“On the injury front, Cleverley will have a scan this morning and we'll see what he's like. It's his calf, which is always a worry, but we'll see.”
News of these injuries had United commentators speculating wildly about exactly which players would now be selected. No doubt, Roberto Mancini was as confused. Not until the line-up was announced an hour before kick-off did anyone realise what a little fibber Sir Alex was!
Managerial mind games:
It was only subtle, but Ferguson strategically planted seeds. Talking to Gemma Thompson of ManUtd.com, he had this to say,
“We need to come out unscathed and, with so much at stake, I wonder if there will be a little bit of caution from both clubs. Roberto Mancini and I will both have to think deeply about our selections and tactics and there may well be an element of playing safe.”
It turned out to be a bluff, but within two sentences, Sir Alex had both faked caution and thrown down the gauntlet.
Ferguson also made a veiled warning to the match officials, while simultaneously touching Mancini’s nerve when feigning outrage at the amount of penalty kicks City is awarded at home (per bbc.co.uk),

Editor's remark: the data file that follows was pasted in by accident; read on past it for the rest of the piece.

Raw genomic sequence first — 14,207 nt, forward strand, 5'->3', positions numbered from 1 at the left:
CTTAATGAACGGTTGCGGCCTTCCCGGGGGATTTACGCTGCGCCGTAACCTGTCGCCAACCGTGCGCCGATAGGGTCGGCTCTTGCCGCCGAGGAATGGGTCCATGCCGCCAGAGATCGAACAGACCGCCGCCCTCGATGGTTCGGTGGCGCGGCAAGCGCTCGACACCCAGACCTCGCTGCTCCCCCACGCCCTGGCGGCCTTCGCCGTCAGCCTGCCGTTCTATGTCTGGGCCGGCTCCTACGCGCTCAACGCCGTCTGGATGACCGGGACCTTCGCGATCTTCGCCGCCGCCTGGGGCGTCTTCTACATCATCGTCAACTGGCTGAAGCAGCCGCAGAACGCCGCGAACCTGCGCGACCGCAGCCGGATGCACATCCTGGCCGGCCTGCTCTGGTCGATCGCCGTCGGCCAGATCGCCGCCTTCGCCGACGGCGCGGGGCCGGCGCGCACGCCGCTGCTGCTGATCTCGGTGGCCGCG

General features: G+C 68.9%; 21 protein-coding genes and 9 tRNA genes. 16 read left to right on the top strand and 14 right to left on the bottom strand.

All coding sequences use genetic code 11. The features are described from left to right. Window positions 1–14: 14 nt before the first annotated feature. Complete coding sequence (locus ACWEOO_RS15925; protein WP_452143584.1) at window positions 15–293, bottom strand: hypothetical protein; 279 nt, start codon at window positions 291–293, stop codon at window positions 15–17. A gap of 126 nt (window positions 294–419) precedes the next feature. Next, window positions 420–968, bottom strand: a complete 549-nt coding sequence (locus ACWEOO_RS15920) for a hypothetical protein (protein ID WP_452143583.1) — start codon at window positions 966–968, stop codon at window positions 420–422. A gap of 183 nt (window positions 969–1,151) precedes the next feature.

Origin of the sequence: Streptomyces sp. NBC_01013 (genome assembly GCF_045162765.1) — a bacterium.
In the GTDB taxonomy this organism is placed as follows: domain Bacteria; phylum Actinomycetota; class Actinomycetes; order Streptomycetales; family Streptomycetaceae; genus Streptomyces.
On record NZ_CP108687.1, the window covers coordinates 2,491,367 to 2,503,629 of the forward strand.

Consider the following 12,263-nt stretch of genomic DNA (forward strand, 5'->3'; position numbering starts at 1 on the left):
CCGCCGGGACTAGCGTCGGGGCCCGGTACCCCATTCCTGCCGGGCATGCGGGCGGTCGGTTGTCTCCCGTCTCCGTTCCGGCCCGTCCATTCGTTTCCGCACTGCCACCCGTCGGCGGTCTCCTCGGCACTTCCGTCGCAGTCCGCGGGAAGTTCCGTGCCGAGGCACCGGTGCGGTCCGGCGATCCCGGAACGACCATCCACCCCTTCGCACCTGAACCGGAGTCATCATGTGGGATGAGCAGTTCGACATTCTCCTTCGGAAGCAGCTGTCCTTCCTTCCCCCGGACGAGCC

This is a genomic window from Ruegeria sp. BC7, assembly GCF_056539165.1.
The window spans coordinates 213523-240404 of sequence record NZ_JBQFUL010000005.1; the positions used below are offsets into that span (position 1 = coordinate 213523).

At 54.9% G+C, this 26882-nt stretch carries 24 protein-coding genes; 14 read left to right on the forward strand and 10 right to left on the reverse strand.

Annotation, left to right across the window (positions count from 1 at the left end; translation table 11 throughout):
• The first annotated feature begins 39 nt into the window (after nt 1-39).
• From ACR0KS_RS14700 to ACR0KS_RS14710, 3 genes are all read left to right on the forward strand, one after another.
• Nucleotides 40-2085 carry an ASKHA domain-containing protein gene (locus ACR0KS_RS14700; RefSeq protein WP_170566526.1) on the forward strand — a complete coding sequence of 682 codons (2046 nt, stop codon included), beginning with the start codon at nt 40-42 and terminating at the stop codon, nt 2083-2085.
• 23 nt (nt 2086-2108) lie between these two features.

“If we got that number of penalty kicks there'd be an inquiry in the House of Commons. There'd be a protest."
YaYa Toure was the key man in the last derby at the Etihad, and most were expecting a narrow midfield to be employed by United in order to deal effectively with his threat.
Instead of setting up to shackle him, Sir Alex pulled a master-stroke by utilising a wide 4-2-3-1. This created a risk down the flanks for City that they were forced to counter.
It reduced the congestion in the middle of the park with Gareth Barry and Toure having to commit themselves to the wide channels to nullify the danger posed by Antonio Valencia and Ashley Young.
City mirrored the formation, but once the deep midfield duo was pulled out of position it left open spaces for Wayne Rooney to operate in. He did so effectively, scoring twice and achieving 150 Premiership career goals.
United was prepared to sacrifice possession in order to play an almost perfect counter attacking game, taking the lead on 16 minutes after City had enjoyed 70 percent of the possession. This pattern was repeated and the second was scored on 29 minutes.
United had a game plan. They were highly organised and pressed well, particularly when Toure and Silva were in possession, and everything went according to plan until the assistant referee disallowed a perfectly good goal from Ashley Young on 59 minutes, which was ruled offside.
That would have been 0-3 and game over.
City pulled one back immediately and began to take hold of the game. United defended admirably, but on 86 minutes Pablo Zabaleta equalised and the determined tactical set-up appeared to have been spoiled by a bad decision from the match officials.
However, more was to come from United, and deep into added time Robin van Persie scored a 24-yard free kick into the bottom corner to break City’s hearts.
Ferguson really had prepared well. Robin van Persie’s winner was a fitting conclusion to an encounter that Sir Alex was going to win, no matter what.